How Strategic Asset Allocation And Rebalancing Worked In The 12 Months Ended June 30
A year ago, U.S. stocks were the top performers among major global stock markets. Over the past 12 months, a total turnabout occurred.
In the 12 months ended on June 30, 2016, China's stock market had sustained a loss of 21.2% and U.S. stocks were big winners among major global stock markets.
In the 12 months ended June 30, 2017, the turnaround occurred and U.S. stocks were the laggards while China roared ahead.
The turnabout offers important insight into why rebalancing and strategic asset allocation are so crucial to investment success.
In the 12 months ended June 30, 2017, China's stock market delivered a 29.6% return, compared to a 21.2% loss in the 12 months ended June 30, 2016.
The U.S. went from being the leader among major global stock markets a year ago, to being the laggard in the more recent 12-month period.
The pattern of today's losers becoming tomorrow's winners is not uncommon in investing. For example, in the 12 months ended June 30, 2016, the biggest loser among different styles of U.S. stocks was small-cap growth, which suffered a loss of six-tenths of 1%. In the more recent 12 months ended June 30, 2017, small-cap growth stocks were the biggest winners, with a 22.9% total return.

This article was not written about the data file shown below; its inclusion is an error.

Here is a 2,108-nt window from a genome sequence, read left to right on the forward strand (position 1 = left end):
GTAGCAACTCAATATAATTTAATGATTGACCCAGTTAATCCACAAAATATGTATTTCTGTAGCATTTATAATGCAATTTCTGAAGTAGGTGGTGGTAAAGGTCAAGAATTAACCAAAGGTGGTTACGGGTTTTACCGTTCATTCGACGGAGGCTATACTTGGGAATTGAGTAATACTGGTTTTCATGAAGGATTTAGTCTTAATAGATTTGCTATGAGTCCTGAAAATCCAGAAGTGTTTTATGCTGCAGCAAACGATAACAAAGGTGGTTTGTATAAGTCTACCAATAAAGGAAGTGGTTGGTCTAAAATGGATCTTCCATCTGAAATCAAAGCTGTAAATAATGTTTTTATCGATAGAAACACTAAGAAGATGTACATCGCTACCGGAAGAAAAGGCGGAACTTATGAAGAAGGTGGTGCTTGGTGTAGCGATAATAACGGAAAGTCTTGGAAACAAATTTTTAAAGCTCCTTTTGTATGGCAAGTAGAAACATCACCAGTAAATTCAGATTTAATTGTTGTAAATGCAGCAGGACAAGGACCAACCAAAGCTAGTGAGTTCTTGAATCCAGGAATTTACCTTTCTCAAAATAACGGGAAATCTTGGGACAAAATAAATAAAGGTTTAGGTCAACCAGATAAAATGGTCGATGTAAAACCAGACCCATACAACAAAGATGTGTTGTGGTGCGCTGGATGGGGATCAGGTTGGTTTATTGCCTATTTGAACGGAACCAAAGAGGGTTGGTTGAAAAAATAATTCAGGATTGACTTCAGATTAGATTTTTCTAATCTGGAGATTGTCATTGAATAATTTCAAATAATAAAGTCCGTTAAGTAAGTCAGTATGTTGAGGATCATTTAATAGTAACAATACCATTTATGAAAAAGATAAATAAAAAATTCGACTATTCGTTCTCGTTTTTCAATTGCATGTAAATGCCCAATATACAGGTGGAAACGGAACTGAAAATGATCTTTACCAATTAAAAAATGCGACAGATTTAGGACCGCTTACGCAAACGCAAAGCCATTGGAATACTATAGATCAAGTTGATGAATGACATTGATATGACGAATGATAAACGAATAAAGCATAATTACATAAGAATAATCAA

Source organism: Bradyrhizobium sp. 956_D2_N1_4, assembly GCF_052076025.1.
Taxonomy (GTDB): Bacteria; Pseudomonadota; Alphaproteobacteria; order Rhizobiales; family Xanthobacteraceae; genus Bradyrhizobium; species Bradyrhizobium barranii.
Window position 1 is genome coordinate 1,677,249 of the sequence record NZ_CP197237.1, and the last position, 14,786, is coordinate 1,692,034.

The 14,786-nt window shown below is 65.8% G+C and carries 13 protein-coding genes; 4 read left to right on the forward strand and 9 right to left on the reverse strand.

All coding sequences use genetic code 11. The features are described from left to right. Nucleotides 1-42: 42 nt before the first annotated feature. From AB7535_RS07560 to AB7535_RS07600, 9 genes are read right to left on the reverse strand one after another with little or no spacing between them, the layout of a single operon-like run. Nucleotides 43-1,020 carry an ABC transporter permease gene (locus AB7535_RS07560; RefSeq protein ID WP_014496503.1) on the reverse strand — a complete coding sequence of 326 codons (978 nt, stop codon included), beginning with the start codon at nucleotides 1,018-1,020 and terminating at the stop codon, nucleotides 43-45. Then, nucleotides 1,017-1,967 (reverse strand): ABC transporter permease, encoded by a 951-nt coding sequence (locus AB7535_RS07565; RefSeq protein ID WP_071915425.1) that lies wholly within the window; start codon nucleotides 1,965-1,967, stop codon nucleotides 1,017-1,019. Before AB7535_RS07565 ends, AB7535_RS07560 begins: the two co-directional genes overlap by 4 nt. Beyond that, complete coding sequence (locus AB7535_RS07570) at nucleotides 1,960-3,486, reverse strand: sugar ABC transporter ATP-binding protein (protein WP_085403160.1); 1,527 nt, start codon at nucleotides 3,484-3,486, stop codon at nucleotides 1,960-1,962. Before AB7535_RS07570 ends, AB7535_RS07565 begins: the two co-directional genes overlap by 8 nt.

The same pattern also was seen among U.S. industry sectors. Financial stocks were the dogs of the 12-month period that ended June 30, 2016, when they lost 4.2%. But they were the darlings in the 12 months ended June 30, 2017, with a 35.4% total return.
Strategic asset allocation and rebalancing help ensure you buy lagging assets when they decline in value. So, you are prepared in case they snap back, as happened in the instances highlighted here. It's a secret of investment success because it prepares you for surprises.
With that in mind, we want to remind you that the Standard & Poor's 500 index closed on Friday at 2472.10, just a fraction off Wednesday's closing price of 2477.83, which set a new all-time high.
A change sentiment or an unexpected bad surprise could trigger a 10% or 15% plunge at any time. But last week's economic data indicated that the outlook for the economy remains positive, and the fundamentals that drive stock prices remains strong. While no one can reliably predict the stock market's next move up or down, adhering to a discipline of broad diversification, strategic asset allocation and rebalancing remains the best course for long-term investors.
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This article was written by a veteran financial journalist based on data compiled and analyzed by independent economist, Fritz Meyer. While these are sources we believe to be reliable, the information is not intended to be used as financial advice without consulting a professional about your personal situation.
Indices are unmanaged and not available for direct investment. Investments with higher return potential carry greater risk for loss. Past performance is not an indicator of your future results.
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